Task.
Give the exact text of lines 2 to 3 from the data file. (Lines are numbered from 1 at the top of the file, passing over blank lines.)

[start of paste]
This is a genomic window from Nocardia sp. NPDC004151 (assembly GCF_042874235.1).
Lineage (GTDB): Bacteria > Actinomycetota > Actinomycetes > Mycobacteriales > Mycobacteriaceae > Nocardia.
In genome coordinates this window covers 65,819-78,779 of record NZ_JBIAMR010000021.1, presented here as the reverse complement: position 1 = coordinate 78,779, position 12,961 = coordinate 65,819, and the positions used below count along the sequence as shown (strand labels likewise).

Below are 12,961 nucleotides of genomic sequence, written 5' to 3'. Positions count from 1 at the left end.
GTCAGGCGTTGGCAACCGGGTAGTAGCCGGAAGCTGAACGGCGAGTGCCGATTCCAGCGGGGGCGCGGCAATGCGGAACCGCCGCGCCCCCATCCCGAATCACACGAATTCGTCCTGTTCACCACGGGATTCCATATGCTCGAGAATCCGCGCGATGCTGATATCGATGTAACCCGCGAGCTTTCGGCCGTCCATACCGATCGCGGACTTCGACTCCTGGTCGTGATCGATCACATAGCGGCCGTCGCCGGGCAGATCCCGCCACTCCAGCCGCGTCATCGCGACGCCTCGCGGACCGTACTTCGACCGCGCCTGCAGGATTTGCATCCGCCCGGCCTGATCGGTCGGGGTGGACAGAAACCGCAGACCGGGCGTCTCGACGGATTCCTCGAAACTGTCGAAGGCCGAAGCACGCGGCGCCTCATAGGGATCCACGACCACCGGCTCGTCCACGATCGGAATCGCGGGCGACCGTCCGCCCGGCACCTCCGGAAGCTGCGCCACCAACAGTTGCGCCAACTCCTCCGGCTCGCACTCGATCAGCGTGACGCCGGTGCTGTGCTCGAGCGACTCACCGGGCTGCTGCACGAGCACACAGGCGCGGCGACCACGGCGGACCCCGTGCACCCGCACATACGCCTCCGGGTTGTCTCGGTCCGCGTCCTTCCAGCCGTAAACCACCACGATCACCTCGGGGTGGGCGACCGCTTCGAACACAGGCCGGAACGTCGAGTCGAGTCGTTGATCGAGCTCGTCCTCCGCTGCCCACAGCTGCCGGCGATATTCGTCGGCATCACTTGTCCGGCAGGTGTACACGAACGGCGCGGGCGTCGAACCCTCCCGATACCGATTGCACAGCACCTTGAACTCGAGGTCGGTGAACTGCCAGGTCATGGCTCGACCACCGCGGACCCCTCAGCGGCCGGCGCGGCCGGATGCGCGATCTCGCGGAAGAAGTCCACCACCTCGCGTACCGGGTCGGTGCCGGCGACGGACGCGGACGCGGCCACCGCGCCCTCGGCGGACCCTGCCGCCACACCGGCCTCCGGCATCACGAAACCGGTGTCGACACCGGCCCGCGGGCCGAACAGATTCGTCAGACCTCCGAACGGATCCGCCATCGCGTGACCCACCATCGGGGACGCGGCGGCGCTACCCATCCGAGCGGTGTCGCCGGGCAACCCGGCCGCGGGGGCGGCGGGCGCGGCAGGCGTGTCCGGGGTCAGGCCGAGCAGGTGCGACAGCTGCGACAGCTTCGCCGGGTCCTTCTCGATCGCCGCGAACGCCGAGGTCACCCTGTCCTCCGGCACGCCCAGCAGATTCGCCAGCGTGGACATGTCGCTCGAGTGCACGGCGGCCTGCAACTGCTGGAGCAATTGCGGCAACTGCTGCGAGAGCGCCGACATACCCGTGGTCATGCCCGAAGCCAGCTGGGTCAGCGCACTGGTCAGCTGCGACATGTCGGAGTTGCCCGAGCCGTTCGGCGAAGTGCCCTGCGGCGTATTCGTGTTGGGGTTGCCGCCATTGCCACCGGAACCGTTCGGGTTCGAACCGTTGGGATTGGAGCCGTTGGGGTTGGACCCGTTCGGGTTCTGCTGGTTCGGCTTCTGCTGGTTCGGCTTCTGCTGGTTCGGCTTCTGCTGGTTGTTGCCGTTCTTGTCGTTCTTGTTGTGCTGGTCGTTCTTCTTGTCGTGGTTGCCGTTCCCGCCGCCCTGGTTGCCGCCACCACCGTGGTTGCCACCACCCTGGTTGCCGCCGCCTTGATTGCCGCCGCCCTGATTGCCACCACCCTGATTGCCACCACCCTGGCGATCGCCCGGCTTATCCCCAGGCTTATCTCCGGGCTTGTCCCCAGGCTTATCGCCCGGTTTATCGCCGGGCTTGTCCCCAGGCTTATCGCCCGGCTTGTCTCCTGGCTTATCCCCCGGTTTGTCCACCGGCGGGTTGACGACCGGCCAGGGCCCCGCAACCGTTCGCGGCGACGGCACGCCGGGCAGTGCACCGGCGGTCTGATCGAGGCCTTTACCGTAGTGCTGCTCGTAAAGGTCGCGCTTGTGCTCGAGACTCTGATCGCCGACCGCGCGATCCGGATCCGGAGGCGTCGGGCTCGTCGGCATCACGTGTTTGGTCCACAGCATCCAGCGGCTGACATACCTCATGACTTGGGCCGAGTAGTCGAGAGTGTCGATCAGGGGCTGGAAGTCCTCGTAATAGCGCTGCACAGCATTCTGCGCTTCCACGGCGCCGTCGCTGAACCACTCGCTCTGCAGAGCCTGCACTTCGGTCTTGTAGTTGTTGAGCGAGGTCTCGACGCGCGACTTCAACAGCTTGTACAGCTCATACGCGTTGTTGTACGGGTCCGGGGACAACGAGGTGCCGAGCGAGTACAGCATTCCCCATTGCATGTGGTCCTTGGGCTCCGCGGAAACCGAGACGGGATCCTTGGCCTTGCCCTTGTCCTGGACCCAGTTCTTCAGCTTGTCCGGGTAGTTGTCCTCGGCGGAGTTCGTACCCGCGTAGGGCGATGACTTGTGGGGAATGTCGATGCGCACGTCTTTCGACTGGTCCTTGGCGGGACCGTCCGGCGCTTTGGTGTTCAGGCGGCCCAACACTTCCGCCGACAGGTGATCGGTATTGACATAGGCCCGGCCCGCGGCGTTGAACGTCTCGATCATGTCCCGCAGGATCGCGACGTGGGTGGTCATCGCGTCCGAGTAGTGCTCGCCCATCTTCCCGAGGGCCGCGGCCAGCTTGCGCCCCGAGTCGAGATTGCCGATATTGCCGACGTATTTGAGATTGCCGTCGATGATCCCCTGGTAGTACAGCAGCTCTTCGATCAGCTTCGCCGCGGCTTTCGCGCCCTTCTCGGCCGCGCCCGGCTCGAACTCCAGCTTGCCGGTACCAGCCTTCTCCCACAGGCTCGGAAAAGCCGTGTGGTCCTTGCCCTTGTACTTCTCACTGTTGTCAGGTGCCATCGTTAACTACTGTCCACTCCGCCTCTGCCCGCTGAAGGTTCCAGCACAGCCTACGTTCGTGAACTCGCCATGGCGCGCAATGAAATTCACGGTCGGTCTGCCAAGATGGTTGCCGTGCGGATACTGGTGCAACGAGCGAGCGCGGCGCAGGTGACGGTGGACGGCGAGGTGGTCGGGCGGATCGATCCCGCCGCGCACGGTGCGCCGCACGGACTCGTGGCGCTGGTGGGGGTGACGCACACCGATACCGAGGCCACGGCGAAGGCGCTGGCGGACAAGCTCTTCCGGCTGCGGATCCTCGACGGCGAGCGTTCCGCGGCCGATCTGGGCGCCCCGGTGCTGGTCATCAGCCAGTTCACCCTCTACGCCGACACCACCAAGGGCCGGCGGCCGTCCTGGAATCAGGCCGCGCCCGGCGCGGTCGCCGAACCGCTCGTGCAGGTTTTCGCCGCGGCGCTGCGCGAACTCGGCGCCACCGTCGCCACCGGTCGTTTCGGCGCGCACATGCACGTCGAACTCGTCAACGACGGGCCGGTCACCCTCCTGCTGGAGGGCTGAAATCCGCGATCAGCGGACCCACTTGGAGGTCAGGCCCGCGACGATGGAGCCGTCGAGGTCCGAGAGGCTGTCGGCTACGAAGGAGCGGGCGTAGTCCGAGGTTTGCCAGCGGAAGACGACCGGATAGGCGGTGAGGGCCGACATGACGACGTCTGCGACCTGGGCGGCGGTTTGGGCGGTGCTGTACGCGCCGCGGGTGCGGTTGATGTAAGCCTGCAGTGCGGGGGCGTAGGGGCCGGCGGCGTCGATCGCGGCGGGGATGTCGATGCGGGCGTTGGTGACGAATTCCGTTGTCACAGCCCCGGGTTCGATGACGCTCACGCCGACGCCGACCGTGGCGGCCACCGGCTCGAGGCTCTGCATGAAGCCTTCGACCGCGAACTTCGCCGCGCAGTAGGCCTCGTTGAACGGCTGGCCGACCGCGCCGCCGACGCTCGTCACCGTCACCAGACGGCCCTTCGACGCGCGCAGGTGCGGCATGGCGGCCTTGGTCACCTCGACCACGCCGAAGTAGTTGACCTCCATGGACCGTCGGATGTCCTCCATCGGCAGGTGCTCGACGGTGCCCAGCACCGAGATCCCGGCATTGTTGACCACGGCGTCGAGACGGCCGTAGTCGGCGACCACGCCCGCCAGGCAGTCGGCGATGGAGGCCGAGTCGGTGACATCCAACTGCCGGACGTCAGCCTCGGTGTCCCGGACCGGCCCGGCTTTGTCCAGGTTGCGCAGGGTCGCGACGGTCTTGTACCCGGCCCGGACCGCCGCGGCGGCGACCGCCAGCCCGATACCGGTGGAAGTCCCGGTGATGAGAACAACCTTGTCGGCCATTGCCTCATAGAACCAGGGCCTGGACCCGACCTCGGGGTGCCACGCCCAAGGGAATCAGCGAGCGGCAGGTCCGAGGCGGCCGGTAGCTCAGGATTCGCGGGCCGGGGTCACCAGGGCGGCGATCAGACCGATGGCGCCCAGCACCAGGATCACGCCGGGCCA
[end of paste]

Lineage (GTDB): Bacteria > Actinomycetota > Actinomycetes > Mycobacteriales > Mycobacteriaceae > Nocardia.
In genome coordinates this window covers 65,819-78,779 of record NZ_JBIAMR010000021.1, presented here as the reverse complement: position 1 = coordinate 78,779, position 12,961 = coordinate 65,819, and the positions used below count along the sequence as shown (strand labels likewise).